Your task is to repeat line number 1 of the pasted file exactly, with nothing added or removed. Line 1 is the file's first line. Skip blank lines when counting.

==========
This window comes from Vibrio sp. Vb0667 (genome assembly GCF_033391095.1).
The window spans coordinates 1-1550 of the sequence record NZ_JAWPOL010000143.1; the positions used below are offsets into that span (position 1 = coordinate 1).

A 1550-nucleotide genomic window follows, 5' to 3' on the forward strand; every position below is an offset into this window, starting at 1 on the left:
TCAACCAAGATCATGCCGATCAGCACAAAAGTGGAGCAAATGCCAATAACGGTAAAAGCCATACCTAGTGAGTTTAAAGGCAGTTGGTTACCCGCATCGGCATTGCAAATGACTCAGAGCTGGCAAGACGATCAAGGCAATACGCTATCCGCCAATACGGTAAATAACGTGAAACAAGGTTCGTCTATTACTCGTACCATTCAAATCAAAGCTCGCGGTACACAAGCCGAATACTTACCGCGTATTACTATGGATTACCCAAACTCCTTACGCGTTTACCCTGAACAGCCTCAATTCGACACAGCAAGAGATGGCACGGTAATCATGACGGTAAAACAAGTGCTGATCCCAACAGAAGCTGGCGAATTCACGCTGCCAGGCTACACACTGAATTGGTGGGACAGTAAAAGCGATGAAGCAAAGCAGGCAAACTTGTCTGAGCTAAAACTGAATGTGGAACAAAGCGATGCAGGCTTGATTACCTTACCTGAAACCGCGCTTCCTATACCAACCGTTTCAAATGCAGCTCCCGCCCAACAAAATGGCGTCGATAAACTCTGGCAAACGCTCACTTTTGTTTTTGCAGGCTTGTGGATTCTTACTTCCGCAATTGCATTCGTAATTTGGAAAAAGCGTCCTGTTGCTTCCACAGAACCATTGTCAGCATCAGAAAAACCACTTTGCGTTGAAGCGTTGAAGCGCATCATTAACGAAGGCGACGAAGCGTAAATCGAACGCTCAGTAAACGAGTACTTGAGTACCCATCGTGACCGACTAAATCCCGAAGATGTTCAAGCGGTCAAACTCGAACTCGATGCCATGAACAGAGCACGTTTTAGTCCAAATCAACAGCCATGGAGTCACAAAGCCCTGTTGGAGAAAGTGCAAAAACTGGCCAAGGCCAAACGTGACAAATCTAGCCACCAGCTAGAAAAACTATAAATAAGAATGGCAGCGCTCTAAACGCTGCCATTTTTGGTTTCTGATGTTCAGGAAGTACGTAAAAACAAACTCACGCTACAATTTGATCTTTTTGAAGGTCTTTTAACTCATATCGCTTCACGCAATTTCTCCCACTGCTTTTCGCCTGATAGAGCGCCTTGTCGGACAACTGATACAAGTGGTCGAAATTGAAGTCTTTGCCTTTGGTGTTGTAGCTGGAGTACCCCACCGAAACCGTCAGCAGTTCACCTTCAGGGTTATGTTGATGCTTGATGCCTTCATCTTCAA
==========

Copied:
This window comes from Vibrio sp. Vb0667 (genome assembly GCF_033391095.1).